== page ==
We raised over £750 for the Florence Nightingale Hospice on the day, thanks to the generosity of the visitors to our stand.
Florrie Bear was a big hit with the children and the adults enjoyed our bottle tombola and the selection of new clothes we had for sale.
A huge thank you also to our wonderful volunteers who helped make it happen.
Bucks Show is a great showcase for the county and one we intend to continue supporting in the future.
Community Fundraising Manager, Florence Nightingale Hospice
Costs of clean-up
The fly-tipping problem in this country is, regretfully, getting worse.
However, owners of land or property are still liable for any waste that is fly-tipped on their land and can be prosecuted if they do not clear it away.
On average it costs £800 to clear up each incidence of non-toxic fly-tipped waste on private land, and it costs the rural business sector up to £150 million in clean-up costs every year.
This is inherently unfair and the CLA has put forward proposals for changes to the law which would provide better protection for private property owners who become victims of fly tipping through no fault of their own.
Fly-tipping is a serious issue and we would like to see culprits dealt with more robustly. We support calls for repeat or large-scale offenders to have their vehicles seized and crushed, while on-the-spot fines should be issued to those caught in the act of fly-tipping household items or rubbish.
These measures should come into force as soon as possible and must be backed up by the police and councils treating the catching of offenders as a local priority.
Country Land & Business Association
Look to our souls
If we have lost the capacity to offer help and compassion to our fellow human beings when in desperate need, then we have lost our soul.
Get priorities right
I think the skirt issue at Tring School is ridiculous and teachers need to get their priorities straight.
I am now 21 and left Princes Risborough school three years ago after being taught there by Miss Collingwood. She then had an affliction with the way the school was presented and it seems to be an obsession of hers.
Today I work as a personal stylist, celebrating finding one’s own individuality with how one looks within the community. Finding oneself starts at school, and it’s hard enough feeling like an individual person without taking away the smallest diversities.
It’s hard enough for children of that age to try and discover who they and making imagination and creativity flourish under such pressure of exams and expectations.
Wearing something which makes you feel as individual as possible, be it in the style or cut of black skirt you wear, or you black shoes. It is important.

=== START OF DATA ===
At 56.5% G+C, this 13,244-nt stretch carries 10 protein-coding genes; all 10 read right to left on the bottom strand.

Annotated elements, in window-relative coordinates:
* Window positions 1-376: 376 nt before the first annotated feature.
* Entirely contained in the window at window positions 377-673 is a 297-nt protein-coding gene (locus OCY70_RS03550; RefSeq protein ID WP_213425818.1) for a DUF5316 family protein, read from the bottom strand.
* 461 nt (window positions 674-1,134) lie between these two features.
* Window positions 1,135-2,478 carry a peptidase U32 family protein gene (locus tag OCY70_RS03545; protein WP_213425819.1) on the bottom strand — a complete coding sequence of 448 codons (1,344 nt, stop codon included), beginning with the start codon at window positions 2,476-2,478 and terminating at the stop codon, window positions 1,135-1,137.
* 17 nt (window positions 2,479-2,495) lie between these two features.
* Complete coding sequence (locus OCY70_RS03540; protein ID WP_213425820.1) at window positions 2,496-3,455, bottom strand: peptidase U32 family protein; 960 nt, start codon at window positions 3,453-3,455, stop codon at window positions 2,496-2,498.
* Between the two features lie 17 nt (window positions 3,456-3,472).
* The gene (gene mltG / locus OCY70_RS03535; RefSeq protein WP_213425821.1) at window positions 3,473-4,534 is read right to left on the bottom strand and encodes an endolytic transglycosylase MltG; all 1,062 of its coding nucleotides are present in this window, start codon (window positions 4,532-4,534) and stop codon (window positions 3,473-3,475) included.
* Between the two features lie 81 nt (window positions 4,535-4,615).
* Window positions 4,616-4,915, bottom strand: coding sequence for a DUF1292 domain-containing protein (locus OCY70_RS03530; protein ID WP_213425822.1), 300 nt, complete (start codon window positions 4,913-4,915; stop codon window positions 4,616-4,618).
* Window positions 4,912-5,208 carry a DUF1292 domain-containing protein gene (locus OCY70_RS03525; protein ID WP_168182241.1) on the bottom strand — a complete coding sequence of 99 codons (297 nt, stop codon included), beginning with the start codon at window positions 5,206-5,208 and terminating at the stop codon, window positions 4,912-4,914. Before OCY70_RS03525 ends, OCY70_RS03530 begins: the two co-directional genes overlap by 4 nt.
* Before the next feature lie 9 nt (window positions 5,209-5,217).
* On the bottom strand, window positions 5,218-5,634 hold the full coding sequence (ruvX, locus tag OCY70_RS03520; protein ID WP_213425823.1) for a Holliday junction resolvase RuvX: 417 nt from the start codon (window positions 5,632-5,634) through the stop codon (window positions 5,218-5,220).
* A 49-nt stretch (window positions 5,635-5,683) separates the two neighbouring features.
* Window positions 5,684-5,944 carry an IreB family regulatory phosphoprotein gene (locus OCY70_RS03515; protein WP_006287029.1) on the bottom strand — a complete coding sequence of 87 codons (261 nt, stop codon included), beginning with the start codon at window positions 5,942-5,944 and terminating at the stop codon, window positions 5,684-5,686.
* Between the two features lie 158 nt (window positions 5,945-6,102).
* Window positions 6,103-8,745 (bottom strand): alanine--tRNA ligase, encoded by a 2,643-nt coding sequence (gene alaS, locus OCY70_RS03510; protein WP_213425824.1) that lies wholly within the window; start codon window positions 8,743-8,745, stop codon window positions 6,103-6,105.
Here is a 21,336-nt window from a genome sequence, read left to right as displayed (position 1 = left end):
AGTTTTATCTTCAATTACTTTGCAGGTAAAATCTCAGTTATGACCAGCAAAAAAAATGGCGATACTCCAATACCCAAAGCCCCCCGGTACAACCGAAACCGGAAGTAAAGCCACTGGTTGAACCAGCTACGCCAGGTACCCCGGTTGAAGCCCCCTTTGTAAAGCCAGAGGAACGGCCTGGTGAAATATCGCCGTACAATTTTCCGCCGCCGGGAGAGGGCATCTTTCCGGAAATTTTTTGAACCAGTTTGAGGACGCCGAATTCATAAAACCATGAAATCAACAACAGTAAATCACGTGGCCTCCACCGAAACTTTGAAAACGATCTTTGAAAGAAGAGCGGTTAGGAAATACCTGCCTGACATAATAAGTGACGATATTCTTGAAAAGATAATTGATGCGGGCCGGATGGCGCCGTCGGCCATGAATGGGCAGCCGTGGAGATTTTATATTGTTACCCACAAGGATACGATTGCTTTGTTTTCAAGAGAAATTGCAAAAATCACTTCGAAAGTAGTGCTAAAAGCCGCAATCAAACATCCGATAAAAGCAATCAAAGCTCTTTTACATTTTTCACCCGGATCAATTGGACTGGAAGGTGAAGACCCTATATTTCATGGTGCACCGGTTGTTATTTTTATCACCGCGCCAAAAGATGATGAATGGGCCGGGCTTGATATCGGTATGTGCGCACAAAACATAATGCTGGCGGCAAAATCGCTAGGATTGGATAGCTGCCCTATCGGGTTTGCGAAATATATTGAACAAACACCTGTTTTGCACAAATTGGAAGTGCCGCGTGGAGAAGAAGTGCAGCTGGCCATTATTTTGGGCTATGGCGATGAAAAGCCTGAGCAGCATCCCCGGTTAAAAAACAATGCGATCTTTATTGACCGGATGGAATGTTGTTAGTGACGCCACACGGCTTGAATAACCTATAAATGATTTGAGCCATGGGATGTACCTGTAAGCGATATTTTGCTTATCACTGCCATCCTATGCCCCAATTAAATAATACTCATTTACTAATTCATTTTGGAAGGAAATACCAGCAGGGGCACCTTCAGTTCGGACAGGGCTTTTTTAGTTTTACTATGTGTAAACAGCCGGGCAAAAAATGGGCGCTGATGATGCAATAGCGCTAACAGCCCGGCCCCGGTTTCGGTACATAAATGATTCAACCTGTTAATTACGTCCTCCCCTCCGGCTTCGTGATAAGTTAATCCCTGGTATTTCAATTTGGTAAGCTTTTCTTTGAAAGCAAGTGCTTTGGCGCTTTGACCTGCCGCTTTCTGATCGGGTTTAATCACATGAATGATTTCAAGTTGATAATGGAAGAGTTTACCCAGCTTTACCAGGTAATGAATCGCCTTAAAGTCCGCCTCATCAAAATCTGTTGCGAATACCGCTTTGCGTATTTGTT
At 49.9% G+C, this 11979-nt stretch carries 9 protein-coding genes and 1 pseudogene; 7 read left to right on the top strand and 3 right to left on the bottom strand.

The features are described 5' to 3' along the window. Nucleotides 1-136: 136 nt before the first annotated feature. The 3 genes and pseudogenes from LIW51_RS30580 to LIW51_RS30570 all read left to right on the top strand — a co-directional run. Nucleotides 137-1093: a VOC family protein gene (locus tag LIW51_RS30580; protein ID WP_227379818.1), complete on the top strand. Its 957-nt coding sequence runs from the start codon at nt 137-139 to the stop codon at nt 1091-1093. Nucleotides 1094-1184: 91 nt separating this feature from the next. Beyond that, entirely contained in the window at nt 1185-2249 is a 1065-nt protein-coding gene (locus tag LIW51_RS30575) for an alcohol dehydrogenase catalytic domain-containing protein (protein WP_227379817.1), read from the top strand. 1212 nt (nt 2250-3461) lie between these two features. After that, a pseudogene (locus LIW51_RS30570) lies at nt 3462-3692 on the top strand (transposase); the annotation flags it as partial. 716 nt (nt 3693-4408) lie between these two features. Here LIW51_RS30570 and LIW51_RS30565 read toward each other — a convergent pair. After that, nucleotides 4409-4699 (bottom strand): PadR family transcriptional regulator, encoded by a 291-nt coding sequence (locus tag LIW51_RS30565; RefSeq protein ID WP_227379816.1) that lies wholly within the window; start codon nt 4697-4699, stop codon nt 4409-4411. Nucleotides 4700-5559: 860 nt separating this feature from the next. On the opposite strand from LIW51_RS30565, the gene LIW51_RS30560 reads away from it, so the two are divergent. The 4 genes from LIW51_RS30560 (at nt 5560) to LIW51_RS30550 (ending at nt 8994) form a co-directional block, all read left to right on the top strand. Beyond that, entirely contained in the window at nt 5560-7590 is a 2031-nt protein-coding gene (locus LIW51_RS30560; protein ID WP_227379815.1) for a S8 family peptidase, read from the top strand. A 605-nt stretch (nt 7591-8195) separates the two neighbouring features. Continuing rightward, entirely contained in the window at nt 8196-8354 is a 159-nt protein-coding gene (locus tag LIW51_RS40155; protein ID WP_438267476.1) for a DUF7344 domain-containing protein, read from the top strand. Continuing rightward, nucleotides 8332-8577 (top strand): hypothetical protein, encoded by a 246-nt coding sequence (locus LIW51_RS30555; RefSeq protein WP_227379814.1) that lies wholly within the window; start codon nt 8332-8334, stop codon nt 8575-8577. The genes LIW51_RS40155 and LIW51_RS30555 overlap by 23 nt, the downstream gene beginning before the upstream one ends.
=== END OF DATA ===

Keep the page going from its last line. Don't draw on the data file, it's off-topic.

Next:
I loved what I used to wear – a just-over-the-knee circle skirt, black tights, black brogues, a long-sleeved white shirt, green tie, cardigan and blazer. What’s wrong with that?
I felt comfortable, I was happy, and more importantly these two things meant I was able to concentrate on learning, feeling like me.
Are schools now on a mission to create year-upon-year of duplicated clones, with little, to zero diversity.
Also children at that age have growth spurts all the time, and families cant afford to pay through the teeth to replace there skirts from the uniform shops.
We are in a society now in which some can’t afford uniform shop price’s to conform every six months throughout school.
Two skirts per purchase (for hygiene) means buying four skirts per year – 20 skirts per school lifetime.
The average longer-length skirt costs 18.99 – that’s £379.80 purely on skirts for one child to conform. Ridiculous.
The fact is that teachers should be concentrating on more important things such learning disabilities, racial issues, home troubles and bullying, instead of sending children away for being ON the knee.
I have read the story about Tring School’s skirts last week – first with amusement, then with bemusement, and finally with a deep depression.
Much of the fault lies with the school’s vaguely-worded dress code. Does ‘kneelength’ mean ‘below the knee’ or ‘to the knee’? Surely the school should have been clear.
This is a school that is supposed to be teaching youngsters to use the English language properly, and to communicate effectively.
If the school can’t manage that then a few short skirts are the least of their worries.
Grove Road, Tring
I had the unfortunate experience of having to use the public conveniences on Moreton Road, Buckingham this aftenoon (Friday, August 28).
The smell was appalling, there was no toilet paper or soap, the floor was awash (I dread to think what with) and the rubbish disposal was overflowing.
What sort of impression is this giving visitors to Buckingham?
I know that new toilets are planned for Cornwall’s meadow, but surely the current ones should be properly maintained?
It’s tempting to shop in Tesco rather than the town, at least they have clean facilities.